our everyday life

Cooking With Buttermilk

by Kathryn Walsh

Once upon a time, buttermilk was the liquid that's left over after milk was churned into butter. Today it's a thick and creamy cultured milk product that. Despite its name, most commercial buttermilks are lower in fat than whole milk because they're made from reduced-fat milk. The culturing makes it easier for most lactose-intolerant people to digest than regular milk. Some children enjoy drinking buttermilk straight from a glass because of its creamy texture and tangy flavor, but most cooks use it solely for baking and cooking.

Buttermilk Basics

Since buttermilk is already fermented, it has a much longer shelf life than regular milk, but the fresher your buttermilk, the better. If the expiration is approaching and you haven't yet used the buttermilk, you can freeze it for up to two months. Place the entire container in a large, sealed plastic bag. When you defrost it, use the buttermilk for cooking and baking instead of drinking.

Baked Goods

Using buttermilk in baked goods adds more than just flavor. Buttermilk is more acidic than regular milk, so when it encounters a base, like baking soda, it creates gas bubbles. Buttermilk pancakes are slightly tangy and the bubbles make the pancakes fluffy and tender. This ingredient makes for moist and flaky biscuits and pie crusts as well. For baking purposes, choose recipes that call for buttermilk rather than substituting it for regular milk, and balance the acidic nature of buttermilk with baking soda in order to create a properly risen finished product.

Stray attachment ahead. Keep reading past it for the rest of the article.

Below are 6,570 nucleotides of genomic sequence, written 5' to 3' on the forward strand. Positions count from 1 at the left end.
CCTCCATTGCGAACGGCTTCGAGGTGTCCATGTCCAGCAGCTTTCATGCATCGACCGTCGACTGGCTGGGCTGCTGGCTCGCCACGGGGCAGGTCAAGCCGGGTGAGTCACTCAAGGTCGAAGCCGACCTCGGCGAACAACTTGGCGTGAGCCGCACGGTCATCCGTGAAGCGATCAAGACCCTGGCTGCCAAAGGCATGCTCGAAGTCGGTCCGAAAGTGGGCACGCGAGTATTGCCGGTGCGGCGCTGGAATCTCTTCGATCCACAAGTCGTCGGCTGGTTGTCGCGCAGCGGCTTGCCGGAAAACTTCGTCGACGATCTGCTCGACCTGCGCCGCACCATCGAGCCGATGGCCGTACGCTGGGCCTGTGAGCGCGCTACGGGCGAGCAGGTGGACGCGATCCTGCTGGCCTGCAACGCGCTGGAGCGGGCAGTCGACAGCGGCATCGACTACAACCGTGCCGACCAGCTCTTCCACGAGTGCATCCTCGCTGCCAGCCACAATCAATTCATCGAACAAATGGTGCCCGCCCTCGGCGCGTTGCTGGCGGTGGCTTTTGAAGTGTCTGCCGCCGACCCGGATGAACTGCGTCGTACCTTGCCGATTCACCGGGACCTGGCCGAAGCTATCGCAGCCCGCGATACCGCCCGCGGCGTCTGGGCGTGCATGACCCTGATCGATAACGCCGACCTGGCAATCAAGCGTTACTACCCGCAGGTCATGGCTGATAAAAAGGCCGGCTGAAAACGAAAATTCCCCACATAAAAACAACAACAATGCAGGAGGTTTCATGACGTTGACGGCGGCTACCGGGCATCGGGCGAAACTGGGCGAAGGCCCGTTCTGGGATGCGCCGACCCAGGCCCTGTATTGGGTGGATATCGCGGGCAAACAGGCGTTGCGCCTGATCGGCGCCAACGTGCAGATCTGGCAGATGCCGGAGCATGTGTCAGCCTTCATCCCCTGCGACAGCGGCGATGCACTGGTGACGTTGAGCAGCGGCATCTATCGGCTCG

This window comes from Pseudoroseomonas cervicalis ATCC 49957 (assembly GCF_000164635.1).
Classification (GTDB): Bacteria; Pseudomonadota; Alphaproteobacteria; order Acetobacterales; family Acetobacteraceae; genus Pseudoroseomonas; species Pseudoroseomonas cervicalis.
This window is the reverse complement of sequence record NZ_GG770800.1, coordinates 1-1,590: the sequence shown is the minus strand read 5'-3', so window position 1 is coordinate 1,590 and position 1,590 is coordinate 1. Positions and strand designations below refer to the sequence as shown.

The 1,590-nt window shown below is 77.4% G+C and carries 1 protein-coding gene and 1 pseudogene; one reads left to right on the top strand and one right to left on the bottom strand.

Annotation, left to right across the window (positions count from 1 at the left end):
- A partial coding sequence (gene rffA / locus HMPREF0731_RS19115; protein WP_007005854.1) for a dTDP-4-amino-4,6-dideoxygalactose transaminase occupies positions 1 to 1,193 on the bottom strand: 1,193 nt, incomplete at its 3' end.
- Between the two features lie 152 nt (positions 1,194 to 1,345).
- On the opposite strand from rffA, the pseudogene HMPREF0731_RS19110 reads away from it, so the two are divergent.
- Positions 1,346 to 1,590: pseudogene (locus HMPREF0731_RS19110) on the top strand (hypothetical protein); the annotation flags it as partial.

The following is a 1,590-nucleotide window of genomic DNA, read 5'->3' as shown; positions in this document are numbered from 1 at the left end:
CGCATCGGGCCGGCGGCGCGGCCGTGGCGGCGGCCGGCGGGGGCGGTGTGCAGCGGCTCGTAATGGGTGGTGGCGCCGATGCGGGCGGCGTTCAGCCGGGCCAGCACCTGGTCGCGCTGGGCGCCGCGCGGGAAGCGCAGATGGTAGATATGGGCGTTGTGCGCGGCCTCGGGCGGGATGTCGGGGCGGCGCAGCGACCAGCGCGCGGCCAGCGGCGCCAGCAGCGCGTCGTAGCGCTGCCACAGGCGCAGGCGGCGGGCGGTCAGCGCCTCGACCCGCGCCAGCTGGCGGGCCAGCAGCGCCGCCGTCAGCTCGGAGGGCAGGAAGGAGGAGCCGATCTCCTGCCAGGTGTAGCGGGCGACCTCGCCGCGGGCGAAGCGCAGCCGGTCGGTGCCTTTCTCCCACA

Meat

Buttermilk not only adds flavor to a meat dish, but it's a very effective tenderizer. According to "Fine Cooking" magazine, the calcium in buttermilk and other dairy products breaks down the tough proteins in meat. Use it as a marinade for your favorite type of meat, or substitute buttermilk ranch bottled dressing for more complex flavor. The length of time you should soak the dish depends on its texture. A delicate filet of fish only needs to soak in buttermilk for a few minutes, while chicken can be left marinating in buttermilk for up to two days in the refrigerator. Once you've marinated fish or chicken, dredge it in seasoned flour and cook it in hot oil to create moist and tangy fried fish or chicken.

Other Uses

The creamy texture and tart taste of buttermilk means it can be used as a tasty alternative to milk in certain dishes. Mix buttermilk or buttermilk ranch dressing into cooked potatoes along with butter, salt, pepper and chives for a slightly grown-up version of mashed potatoes that kids will still enjoy. Buttermilk will also add a tangy note to a casserole of macaroni and cheese. If you prefer a more subtle flavor, substitute only half the amount of the milk your recipe calls for with buttermilk. Get the tang and taste of buttermilk with more convenience by keeping dry buttermilk dressing mix on hand to use for dressing or a seasoning mix when you want it.

About the Author

Cooking, travel and parenting are three of Kathryn Walsh's passions. She makes chicken nuggets during days nannying, whips up vegetarian feasts at night and road trips on weekends. Her work has appeared to The Syracuse Post-Standard and insider magazine. Walsh received a master's degree in journalism from Syracuse University.

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